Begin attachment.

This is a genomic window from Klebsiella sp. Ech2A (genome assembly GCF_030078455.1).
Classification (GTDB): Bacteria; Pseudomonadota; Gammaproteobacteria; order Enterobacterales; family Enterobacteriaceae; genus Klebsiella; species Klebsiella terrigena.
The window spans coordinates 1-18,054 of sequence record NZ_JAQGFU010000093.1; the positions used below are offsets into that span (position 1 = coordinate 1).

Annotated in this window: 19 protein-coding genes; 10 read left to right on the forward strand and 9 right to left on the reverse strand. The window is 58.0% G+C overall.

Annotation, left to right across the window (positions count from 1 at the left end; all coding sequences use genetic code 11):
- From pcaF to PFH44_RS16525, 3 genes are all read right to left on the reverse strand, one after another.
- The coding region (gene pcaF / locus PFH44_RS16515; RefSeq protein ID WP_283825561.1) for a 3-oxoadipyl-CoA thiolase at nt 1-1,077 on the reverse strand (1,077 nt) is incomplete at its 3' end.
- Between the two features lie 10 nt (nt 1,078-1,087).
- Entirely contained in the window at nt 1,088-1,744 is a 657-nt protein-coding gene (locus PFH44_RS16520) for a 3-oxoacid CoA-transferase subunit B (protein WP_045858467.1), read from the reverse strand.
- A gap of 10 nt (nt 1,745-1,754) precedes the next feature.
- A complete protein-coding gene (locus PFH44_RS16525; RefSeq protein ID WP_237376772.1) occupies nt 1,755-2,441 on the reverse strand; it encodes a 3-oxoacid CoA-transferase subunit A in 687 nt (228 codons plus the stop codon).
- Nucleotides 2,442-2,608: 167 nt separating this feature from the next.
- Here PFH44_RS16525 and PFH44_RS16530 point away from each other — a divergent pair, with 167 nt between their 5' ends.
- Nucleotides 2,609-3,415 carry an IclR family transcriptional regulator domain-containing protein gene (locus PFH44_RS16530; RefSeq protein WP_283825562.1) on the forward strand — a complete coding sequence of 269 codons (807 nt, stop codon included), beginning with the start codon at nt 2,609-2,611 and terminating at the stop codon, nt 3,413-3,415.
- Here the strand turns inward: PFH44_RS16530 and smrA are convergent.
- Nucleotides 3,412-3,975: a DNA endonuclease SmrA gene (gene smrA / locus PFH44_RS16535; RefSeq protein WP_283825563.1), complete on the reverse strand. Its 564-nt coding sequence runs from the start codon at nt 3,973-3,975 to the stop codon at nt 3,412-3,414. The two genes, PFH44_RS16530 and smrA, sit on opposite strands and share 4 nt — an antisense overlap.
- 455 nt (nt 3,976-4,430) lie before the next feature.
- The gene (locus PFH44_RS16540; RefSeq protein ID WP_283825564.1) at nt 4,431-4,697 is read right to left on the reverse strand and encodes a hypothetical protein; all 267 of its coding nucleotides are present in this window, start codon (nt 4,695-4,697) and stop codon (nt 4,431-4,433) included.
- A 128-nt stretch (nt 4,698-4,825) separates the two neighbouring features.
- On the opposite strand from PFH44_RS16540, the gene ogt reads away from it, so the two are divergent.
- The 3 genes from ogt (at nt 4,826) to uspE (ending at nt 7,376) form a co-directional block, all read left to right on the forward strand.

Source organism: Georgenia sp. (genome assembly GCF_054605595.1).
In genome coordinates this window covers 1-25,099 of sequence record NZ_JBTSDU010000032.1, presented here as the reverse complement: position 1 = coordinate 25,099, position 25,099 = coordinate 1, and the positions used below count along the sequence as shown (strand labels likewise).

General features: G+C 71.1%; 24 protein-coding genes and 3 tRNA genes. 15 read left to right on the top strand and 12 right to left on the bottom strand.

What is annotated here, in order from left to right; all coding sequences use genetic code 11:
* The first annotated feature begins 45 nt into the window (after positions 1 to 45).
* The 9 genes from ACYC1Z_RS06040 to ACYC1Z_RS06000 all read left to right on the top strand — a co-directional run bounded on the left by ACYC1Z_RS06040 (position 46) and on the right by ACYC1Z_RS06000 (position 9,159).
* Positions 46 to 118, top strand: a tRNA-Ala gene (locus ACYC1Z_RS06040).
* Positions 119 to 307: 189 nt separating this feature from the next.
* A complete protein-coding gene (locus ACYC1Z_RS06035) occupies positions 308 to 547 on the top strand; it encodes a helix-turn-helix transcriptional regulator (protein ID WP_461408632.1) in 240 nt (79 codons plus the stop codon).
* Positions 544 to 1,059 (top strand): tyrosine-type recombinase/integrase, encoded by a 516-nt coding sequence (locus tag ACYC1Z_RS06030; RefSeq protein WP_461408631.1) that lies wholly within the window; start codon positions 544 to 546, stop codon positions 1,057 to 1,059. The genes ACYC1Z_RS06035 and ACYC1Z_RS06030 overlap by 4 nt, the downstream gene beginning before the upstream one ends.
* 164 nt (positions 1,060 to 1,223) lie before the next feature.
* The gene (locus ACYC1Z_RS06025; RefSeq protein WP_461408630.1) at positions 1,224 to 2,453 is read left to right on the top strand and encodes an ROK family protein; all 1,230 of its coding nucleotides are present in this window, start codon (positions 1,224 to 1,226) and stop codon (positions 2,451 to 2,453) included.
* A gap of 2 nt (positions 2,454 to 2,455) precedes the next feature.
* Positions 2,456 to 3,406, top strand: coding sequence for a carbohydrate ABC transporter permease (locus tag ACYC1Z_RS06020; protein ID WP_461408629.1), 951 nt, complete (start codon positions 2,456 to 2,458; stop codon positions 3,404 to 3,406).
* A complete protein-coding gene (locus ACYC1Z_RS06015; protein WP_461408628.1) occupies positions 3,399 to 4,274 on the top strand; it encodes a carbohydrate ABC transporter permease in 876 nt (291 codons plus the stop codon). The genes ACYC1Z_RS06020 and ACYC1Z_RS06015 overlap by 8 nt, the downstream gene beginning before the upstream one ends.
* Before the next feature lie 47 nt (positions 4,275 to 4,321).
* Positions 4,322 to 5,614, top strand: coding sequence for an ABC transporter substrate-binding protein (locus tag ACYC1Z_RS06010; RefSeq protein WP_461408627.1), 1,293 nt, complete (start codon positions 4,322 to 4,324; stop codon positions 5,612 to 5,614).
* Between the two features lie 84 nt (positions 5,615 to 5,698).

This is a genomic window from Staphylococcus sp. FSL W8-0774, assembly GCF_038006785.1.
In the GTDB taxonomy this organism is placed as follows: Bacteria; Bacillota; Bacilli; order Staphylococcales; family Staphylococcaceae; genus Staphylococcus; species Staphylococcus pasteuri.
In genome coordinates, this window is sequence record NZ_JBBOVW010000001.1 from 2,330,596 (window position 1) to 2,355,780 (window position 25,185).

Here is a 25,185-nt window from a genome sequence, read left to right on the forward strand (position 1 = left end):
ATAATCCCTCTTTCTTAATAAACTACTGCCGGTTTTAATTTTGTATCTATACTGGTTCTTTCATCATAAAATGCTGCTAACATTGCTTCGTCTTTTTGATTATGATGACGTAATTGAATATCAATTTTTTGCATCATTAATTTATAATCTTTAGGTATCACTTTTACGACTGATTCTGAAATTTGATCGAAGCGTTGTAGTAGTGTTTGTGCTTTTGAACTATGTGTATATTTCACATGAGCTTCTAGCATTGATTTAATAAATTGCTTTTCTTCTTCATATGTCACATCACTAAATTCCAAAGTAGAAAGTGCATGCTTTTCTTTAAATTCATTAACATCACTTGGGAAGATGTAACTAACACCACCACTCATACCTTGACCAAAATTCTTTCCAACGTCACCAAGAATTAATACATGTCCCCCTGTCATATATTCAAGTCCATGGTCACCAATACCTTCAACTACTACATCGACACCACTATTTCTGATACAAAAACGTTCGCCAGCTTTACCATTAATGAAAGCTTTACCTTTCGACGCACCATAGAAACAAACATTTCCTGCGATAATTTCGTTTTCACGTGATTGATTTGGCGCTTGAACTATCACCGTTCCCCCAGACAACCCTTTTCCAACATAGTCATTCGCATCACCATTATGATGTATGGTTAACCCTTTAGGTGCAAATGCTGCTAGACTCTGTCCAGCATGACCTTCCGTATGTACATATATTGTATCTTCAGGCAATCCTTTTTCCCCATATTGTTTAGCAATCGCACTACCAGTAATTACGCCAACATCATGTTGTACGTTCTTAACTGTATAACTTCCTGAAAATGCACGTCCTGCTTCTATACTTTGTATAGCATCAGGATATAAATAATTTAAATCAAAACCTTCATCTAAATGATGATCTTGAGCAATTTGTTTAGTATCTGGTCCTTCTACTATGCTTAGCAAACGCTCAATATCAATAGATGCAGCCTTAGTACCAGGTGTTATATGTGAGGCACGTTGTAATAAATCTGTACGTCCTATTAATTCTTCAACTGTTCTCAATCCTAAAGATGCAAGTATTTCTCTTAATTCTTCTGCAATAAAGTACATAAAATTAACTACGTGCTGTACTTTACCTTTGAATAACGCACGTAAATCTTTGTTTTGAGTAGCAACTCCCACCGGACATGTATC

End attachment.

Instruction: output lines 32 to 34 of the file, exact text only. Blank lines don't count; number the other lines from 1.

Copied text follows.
* 164 nt (positions 1,060 to 1,223) lie before the next feature.
* The gene (locus ACYC1Z_RS06025; RefSeq protein WP_461408630.1) at positions 1,224 to 2,453 is read left to right on the top strand and encodes an ROK family protein; all 1,230 of its coding nucleotides are present in this window, start codon (positions 1,224 to 1,226) and stop codon (positions 2,451 to 2,453) included.
* A gap of 2 nt (positions 2,454 to 2,455) precedes the next feature.